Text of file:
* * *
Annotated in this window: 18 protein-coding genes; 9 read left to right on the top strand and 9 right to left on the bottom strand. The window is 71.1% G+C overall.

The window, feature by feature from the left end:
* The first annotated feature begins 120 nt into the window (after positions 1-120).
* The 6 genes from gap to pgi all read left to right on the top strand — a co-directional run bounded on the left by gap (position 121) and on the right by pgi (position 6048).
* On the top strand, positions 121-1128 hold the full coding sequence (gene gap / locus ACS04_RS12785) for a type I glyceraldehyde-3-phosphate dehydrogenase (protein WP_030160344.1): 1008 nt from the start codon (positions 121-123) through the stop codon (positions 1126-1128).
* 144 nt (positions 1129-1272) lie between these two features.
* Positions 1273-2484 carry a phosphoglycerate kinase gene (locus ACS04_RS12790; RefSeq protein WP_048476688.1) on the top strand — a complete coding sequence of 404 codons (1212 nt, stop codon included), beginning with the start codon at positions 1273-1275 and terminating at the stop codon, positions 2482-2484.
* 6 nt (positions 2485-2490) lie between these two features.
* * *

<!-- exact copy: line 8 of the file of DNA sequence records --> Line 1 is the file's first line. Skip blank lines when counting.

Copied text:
* 6 nt (positions 2485-2490) lie between these two features.